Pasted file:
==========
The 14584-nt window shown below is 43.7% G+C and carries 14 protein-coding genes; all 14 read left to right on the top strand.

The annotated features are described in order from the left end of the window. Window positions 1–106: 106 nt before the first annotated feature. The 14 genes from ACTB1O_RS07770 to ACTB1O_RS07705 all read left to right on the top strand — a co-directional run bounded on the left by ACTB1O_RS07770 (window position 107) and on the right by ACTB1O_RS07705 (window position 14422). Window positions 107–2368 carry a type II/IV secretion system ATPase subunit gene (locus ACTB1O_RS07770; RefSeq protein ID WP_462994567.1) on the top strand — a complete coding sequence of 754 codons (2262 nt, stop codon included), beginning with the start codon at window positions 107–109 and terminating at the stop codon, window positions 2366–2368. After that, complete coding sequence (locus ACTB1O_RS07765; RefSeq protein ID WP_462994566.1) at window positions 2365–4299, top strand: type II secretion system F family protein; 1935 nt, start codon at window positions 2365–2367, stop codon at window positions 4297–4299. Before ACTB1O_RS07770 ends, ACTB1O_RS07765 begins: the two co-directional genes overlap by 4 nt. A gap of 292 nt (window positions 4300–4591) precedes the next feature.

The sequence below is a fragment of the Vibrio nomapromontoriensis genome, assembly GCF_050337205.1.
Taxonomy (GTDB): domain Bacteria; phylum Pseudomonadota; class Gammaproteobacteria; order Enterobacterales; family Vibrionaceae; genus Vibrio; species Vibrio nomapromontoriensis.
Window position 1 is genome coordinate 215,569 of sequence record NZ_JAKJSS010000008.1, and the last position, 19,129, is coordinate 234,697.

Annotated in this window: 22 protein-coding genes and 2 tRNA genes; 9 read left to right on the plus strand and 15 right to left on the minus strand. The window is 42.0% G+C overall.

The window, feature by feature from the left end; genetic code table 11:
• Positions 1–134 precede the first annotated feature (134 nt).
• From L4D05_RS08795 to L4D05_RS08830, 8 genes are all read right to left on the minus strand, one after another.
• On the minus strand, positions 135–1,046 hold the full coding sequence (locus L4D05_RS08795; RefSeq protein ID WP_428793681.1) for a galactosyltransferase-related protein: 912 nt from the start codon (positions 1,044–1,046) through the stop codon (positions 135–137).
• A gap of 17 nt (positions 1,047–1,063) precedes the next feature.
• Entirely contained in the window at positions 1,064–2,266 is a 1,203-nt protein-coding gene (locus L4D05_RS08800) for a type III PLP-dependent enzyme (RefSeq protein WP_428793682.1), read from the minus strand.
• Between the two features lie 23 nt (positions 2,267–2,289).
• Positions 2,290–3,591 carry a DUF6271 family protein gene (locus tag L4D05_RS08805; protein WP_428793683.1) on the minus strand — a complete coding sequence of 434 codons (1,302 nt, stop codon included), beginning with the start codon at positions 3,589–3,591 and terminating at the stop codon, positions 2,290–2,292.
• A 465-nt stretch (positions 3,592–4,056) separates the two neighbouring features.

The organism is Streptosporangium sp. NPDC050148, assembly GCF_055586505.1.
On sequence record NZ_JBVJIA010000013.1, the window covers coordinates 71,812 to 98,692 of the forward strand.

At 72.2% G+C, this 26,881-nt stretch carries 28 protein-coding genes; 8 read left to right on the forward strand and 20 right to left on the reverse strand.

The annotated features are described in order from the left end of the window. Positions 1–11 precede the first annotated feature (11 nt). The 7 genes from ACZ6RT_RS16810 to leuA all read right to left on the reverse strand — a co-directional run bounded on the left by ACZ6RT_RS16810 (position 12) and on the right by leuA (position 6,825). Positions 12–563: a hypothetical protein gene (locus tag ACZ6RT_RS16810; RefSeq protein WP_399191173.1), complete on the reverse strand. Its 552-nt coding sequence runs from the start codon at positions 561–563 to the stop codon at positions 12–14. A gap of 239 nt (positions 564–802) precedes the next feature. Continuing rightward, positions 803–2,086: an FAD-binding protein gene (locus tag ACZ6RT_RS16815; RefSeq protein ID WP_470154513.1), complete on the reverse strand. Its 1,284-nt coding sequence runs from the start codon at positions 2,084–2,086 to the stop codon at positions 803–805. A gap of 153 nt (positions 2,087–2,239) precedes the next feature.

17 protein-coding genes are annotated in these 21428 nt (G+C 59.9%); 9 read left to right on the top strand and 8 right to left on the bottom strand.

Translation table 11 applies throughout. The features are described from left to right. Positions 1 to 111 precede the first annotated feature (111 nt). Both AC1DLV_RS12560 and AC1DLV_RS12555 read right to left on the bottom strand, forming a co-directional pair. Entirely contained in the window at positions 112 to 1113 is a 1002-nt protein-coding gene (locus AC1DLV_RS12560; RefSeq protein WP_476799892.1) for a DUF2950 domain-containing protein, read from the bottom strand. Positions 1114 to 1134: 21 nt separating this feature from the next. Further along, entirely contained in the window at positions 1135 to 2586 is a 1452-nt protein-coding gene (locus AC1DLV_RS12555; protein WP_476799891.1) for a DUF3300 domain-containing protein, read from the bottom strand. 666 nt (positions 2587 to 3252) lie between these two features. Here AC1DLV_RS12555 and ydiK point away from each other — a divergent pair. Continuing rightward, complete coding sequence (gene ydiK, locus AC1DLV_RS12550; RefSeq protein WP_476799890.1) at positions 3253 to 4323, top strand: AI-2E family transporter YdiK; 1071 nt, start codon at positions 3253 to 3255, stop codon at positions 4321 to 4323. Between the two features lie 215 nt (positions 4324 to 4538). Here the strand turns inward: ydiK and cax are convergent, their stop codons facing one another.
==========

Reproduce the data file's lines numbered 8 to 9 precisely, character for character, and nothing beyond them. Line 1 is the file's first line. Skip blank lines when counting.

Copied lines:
• Positions 1–134 precede the first annotated feature (134 nt).
• From L4D05_RS08795 to L4D05_RS08830, 8 genes are all read right to left on the minus strand, one after another.